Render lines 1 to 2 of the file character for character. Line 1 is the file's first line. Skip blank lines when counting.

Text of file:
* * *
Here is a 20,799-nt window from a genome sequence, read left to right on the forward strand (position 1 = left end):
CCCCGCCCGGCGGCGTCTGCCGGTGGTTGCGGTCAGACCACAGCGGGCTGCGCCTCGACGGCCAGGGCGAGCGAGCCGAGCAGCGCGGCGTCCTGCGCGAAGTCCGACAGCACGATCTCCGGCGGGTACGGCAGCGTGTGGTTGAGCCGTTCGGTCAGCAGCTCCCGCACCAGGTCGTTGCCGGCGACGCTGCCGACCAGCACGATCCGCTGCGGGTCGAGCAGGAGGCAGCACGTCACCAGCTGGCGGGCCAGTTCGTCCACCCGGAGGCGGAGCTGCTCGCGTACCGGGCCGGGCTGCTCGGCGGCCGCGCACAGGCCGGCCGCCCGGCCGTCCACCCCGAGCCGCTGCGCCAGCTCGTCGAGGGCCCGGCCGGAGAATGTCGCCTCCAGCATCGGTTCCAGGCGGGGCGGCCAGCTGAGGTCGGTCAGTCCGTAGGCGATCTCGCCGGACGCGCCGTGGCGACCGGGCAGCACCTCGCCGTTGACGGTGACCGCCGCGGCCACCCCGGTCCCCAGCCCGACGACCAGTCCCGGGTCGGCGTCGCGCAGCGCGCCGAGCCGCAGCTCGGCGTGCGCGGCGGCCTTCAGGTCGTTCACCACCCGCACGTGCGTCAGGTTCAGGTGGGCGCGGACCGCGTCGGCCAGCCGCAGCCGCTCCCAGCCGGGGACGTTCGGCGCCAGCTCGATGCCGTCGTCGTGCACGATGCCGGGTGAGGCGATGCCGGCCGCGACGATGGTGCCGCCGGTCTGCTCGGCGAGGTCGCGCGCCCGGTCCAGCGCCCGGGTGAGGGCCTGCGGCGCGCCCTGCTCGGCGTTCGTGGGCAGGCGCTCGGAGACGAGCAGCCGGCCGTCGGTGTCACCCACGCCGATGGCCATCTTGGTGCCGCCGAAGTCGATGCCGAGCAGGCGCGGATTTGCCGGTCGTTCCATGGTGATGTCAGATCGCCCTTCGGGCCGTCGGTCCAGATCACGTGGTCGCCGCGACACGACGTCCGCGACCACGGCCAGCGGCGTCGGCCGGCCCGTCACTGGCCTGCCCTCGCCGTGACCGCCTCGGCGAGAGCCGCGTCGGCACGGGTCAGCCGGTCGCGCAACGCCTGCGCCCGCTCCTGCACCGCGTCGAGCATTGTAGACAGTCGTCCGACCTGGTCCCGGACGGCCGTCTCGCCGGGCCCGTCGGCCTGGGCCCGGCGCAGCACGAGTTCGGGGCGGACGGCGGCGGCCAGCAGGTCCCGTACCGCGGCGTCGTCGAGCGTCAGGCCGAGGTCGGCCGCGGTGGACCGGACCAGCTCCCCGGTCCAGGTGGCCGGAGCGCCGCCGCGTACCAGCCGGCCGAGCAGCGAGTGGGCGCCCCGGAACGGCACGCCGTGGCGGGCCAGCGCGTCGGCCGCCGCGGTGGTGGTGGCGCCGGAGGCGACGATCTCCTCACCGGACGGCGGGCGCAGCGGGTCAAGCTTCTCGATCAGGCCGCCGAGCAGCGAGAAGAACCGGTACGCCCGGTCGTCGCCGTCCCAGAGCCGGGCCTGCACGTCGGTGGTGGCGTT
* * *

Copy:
Here is a 20,799-nt window from a genome sequence, read left to right on the forward strand (position 1 = left end):
CCCCGCCCGGCGGCGTCTGCCGGTGGTTGCGGTCAGACCACAGCGGGCTGCGCCTCGACGGCCAGGGCGAGCGAGCCGAGCAGCGCGGCGTCCTGCGCGAAGTCCGACAGCACGATCTCCGGCGGGTACGGCAGCGTGTGGTTGAGCCGTTCGGTCAGCAGCTCCCGCACCAGGTCGTTGCCGGCGACGCTGCCGACCAGCACGATCCGCTGCGGGTCGAGCAGGAGGCAGCACGTCACCAGCTGGCGGGCCAGTTCGTCCACCCGGAGGCGGAGCTGCTCGCGTACCGGGCCGGGCTGCTCGGCGGCCGCGCACAGGCCGGCCGCCCGGCCGTCCACCCCGAGCCGCTGCGCCAGCTCGTCGAGGGCCCGGCCGGAGAATGTCGCCTCCAGCATCGGTTCCAGGCGGGGCGGCCAGCTGAGGTCGGTCAGTCCGTAGGCGATCTCGCCGGACGCGCCGTGGCGACCGGGCAGCACCTCGCCGTTGACGGTGACCGCCGCGGCCACCCCGGTCCCCAGCCCGACGACCAGTCCCGGGTCGGCGTCGCGCAGCGCGCCGAGCCGCAGCTCGGCGTGCGCGGCGGCCTTCAGGTCGTTCACCACCCGCACGTGCGTCAGGTTCAGGTGGGCGCGGACCGCGTCGGCCAGCCGCAGCCGCTCCCAGCCGGGGACGTTCGGCGCCAGCTCGATGCCGTCGTCGTGCACGATGCCGGGTGAGGCGATGCCGGCCGCGACGATGGTGCCGCCGGTCTGCTCGGCGAGGTCGCGCGCCCGGTCCAGCGCCCGGGTGAGGGCCTGCGGCGCGCCCTGCTCGGCGTTCGTGGGCAGGCGCTCGGAGACGAGCAGCCGGCCGTCGGTGTCACCCACGCCGATGGCCATCTTGGTGCCGCCGAAGTCGATGCCGAGCAGGCGCGGATTTGCCGGTCGTTCCATGGTGATGTCAGATCGCCCTTCGGGCCGTCGGTCCAGATCACGTGGTCGCCGCGACACGACGTCCGCGACCACGGCCAGCGGCGTCGGCCGGCCCGTCACTGGCCTGCCCTCGCCGTGACCGCCTCGGCGAGAGCCGCGTCGGCACGGGTCAGCCGGTCGCGCAACGCCTGCGCCCGCTCCTGCACCGCGTCGAGCATTGTAGACAGTCGTCCGACCTGGTCCCGGACGGCCGTCTCGCCGGGCCCGTCGGCCTGGGCCCGGCGCAGCACGAGTTCGGGGCGGACGGCGGCGGCCAGCAGGTCCCGTACCGCGGCGTCGTCGAGCGTCAGGCCGAGGTCGGCCGCGGTGGACCGGACCAGCTCCCCGGTCCAGGTGGCCGGAGCGCCGCCGCGTACCAGCCGGCCGAGCAGCGAGTGGGCGCCCCGGAACGGCACGCCGTGGCGGGCCAGCGCGTCGGCCGCCGCGGTGGTGGTGGCGCCGGAGGCGACGATCTCCTCACCGGACGGCGGGCGCAGCGGGTCAAGCTTCTCGATCAGGCCGCCGAGCAGCGAGAAGAACCGGTACGCCCGGTCGTCGCCGTCCCAGAGCCGGGCCTGCACGTCGGTGGTGGCGTT